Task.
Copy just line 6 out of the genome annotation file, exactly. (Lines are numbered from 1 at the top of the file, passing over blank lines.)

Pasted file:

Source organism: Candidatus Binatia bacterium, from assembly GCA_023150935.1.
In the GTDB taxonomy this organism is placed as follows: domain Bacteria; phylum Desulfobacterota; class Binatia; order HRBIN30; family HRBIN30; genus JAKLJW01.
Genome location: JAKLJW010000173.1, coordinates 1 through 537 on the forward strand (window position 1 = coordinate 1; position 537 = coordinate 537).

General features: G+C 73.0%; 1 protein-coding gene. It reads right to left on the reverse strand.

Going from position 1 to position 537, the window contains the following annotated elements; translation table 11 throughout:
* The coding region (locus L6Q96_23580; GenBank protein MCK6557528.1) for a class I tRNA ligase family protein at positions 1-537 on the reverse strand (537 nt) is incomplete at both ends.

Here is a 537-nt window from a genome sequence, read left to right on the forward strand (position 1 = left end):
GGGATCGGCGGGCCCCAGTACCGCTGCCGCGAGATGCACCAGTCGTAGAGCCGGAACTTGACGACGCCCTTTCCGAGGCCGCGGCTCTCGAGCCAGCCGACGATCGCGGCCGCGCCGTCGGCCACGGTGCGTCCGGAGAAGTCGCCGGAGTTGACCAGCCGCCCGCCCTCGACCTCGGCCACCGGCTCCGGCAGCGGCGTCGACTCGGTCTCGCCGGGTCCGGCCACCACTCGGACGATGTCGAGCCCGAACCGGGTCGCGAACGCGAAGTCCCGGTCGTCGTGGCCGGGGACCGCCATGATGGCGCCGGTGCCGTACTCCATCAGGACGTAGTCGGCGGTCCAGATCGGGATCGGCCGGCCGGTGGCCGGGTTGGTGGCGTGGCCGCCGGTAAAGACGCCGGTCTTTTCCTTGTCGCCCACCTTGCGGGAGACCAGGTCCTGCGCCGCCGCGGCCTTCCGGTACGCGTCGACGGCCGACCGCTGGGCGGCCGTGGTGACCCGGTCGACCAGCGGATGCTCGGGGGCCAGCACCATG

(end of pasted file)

* The coding region (locus L6Q96_23580; GenBank protein MCK6557528.1) for a class I tRNA ligase family protein at positions 1-537 on the reverse strand (537 nt) is incomplete at both ends.